One thing to be especially cautious about is this … if you give a specific reason for your US visit, know, by heart, the dates and ties of the event.
Saying you are going to attend a relative’s wedding when that relative is not even getting married is a bad idea.
Even if your visa is granted, when you get to the US Port of Entry the CBP (Customs and Border Patrol) officer may very well call the relative to confirm the date and time of the wedding.
Trust me, this has happened, and if you were granted the visa based on a lie, you may be getting turned right around at the US Port of Entry and being sent back to the Philippines.
What Chance Does a Filipina really Have, Anyway?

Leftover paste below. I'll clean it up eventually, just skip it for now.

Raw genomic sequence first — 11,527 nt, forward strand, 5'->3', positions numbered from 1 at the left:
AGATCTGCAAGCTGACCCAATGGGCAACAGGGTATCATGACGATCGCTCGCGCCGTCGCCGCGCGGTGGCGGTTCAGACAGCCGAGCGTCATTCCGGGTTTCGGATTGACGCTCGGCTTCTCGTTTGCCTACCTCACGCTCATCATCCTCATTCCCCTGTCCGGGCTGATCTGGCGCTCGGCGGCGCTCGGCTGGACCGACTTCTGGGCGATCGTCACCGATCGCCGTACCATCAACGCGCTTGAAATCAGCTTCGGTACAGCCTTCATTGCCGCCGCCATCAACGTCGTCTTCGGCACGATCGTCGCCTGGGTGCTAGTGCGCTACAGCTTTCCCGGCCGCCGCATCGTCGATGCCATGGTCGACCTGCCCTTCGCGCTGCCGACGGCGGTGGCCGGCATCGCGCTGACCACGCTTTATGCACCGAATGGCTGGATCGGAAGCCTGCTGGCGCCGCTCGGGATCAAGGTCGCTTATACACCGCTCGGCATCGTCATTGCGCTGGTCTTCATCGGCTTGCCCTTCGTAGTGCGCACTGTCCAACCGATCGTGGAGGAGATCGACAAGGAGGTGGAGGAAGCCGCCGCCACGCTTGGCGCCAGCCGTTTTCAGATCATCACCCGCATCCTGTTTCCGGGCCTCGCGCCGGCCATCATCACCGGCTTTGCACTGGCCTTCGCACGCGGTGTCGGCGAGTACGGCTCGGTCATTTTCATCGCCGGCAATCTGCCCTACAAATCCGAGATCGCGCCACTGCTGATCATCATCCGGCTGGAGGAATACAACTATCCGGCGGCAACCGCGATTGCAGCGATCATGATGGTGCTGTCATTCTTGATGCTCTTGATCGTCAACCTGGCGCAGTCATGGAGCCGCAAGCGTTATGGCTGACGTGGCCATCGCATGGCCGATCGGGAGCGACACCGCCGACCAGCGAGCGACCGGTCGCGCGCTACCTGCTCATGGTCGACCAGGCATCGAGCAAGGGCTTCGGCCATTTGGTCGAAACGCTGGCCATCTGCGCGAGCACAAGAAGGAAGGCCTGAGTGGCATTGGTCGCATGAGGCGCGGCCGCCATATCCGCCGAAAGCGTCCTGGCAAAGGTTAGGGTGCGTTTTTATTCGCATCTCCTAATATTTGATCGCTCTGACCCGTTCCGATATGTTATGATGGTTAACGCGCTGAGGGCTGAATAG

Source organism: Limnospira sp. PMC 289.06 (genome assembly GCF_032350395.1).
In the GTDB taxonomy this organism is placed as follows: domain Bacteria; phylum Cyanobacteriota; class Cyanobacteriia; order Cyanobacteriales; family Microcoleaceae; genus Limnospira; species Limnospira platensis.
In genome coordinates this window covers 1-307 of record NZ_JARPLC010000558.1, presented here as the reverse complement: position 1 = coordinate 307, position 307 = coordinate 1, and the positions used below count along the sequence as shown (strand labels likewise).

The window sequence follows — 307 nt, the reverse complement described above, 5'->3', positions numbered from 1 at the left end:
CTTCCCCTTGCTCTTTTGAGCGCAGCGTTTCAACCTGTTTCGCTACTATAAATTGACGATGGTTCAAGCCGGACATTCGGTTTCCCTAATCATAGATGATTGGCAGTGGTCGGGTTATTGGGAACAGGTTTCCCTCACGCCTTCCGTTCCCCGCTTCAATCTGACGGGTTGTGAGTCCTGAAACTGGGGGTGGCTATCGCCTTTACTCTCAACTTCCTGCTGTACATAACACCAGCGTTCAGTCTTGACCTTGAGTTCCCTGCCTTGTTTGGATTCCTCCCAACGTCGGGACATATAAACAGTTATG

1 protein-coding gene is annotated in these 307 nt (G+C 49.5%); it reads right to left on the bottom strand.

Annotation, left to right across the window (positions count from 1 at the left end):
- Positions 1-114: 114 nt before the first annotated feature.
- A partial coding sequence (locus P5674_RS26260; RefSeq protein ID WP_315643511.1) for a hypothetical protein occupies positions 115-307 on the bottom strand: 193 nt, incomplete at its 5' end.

Well the US State Department publishes the rejection rate for tourist visa applicants. For the Philippines, about 29% of applicants are denied. Which of course, means, more than 70% of applicants are approved.
From what you read on blogs and forums about the visa process, you might think hardly anyone gets approved, while, in fact. 7 out of 10 get approved.
How To Figure Your Own Chances.
My friends at rapidvisa.com have put together a handy tool which will give you an “educated guess” on your chances of tourist visa approval.
It’s free and it takes only a few minutes to give you an expert opinion on your chances.
More on this subject in my article:
Now, do you have a better understanding of How Hard Is It To Get a Tourist Visa to the USA From the Philippines?